Both Holden and Ivan Ilyich must find a way of dealing with the fact that people do not behave as they ought. People are dishonest, and they treat other people poorly. For both of them, it is the presence of death that forces them to look at these things.
Dishonesty. Both characters come up a name for when people do not tell the truth about themselves, life, and death. Holden calls it "phoniness" and reviles it mostly in other people. (Though Holden tells us that he too is a liar, about some things he is more honest than most people.) Ivan Ilyich calls it "not the real thing," and he has to confront it mostly in himself:
It occurred to him that what had seemed utterly inconceivable before—that he had not lived the kind of life he should have—might in fact be true. ... His official duties, his manner of life, his family, the values adhered to by people in society and in his profession—all these might not have been the real thing.
Treating others poorly. One main reason people are dishonest is to cover up their own selfishness and their bad treatment of others.
Holden is very sensitive to anyone being treated in a dehumanizing manner: a principal humiliating a teacher, boys excluding another boy from a fraternity, men objectifying women, bullying. For all his faults, Holden cannot bring himself to dehumanize others.
Ivan Ilyich, on the other hand, has spent his life dehumanizing other people. As a magistrate, he enjoyed knowing that he held absolute power over everyone. He and his wife were social climbers who excluded poorer relatives from their home. Even within his home, he saw as an inconvenience his wife' emotional needs caused by pregnancy and miscarriages, and he dealt with her neediness by spending as much time as possible away from home and by cultivating distance within their marriage. So when Ivan Ilyich finally realizes the problem of man's inhumanity to man, he finds it primarily in himself and the thing he has to do is repent.
Death. For both characters, it is the looming reality of death that makes them aware of the dishonesty and inhumanity in the world. This is easier to see with Ivan Ilyich. He goes through life usually getting his way, untouched by tragedy. (Two of his children die, but to his hard heart, this more irritates than shakes him.) It is not until it becomes obvious that his illness is not going away, and that he is going to die, that Ivan Ilyich begins to think seriously about his life. Before his illness, he did not really believe that he, personally, would ever die. He has to face this first, then he has to face that his life has not been what it should be.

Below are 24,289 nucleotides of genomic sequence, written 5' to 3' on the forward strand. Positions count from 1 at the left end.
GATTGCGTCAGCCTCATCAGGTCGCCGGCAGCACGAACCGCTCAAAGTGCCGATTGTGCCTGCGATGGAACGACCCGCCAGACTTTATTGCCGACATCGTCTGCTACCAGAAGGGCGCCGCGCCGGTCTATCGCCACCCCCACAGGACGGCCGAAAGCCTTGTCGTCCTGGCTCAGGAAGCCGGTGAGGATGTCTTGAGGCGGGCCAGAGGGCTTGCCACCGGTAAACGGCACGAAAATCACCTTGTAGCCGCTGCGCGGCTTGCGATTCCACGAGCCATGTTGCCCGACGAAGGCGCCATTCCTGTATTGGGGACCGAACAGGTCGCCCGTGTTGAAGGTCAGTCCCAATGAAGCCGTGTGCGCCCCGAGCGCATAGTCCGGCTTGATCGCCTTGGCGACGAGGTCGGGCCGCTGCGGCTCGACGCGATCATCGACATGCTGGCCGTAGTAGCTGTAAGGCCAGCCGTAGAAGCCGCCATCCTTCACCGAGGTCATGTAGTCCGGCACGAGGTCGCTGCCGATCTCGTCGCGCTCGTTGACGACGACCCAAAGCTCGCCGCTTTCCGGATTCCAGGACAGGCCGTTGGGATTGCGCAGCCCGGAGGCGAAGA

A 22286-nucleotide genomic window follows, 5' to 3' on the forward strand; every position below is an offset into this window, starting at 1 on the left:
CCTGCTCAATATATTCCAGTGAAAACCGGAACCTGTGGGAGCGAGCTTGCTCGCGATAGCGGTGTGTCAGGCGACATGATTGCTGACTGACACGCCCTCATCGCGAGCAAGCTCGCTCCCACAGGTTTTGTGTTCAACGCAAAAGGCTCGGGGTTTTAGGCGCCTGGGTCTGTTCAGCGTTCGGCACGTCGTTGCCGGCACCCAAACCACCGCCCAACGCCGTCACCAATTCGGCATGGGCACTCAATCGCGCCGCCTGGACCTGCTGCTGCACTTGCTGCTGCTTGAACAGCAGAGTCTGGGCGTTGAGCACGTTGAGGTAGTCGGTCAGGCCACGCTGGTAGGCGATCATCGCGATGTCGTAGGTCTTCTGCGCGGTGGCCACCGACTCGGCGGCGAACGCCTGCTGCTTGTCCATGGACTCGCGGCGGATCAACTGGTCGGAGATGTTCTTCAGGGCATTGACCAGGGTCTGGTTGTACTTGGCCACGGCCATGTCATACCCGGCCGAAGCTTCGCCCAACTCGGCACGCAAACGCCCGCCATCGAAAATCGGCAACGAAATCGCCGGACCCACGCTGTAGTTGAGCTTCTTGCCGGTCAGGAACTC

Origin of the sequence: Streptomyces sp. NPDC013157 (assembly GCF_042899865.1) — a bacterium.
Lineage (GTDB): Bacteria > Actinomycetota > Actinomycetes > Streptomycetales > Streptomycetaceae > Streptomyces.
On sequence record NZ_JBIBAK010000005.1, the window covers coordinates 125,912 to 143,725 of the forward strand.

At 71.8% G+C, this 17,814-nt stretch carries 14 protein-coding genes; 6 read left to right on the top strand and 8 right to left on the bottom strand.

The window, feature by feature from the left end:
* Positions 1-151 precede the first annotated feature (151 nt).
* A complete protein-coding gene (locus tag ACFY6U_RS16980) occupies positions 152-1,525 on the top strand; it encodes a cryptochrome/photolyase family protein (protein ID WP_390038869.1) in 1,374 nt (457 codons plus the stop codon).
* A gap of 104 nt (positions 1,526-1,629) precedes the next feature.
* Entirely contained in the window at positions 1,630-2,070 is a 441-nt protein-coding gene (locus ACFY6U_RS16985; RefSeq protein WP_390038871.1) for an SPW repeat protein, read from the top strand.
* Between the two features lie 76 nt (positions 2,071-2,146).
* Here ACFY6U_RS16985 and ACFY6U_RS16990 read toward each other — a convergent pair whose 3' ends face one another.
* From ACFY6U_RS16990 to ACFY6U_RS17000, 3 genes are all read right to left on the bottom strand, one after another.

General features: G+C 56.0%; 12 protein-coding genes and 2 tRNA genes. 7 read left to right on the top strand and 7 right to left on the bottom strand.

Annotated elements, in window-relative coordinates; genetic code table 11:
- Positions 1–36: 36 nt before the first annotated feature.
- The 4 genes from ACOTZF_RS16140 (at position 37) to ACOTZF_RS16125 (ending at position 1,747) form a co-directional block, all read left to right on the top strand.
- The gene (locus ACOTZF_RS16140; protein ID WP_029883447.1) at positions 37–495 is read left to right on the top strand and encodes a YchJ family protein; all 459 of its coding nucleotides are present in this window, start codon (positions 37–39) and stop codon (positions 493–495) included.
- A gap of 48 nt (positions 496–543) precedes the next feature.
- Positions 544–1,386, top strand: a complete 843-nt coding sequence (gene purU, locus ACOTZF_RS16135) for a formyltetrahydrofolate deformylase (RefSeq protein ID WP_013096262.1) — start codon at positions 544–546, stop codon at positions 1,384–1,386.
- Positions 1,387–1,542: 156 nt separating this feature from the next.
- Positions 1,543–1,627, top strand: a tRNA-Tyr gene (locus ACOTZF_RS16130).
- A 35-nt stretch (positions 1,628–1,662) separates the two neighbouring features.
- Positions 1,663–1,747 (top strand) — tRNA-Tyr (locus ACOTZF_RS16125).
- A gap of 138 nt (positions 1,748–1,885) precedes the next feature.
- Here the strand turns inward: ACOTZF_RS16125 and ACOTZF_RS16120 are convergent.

Holden has already been touched by death before his story begins. He lost his beloved brother Allie and was so devastated that he had a breakdown. He has also witnessed the death of James Castle, the boy who was bullied to death in Holden's old school. So Holden steps on stage knowing very well that he will die. For Holden, death is linked to the basic injustice in the world. It is the endpoint of people not treating each other with humanity. Although Holden feels suicidal, he does not commit suicide. His stated reason is that he doesn't want people to see him splattered on the sidewalk (death = indignity), but there are hints that he also refrains because he knows how much his death would hurt the people he loves, especially his sister Phoebe.
The link between death and a serious moral examination of life is much more clear and explicit in The Death of Ivan Ilyich, but it is definitely present in Catcher in the Rye as well.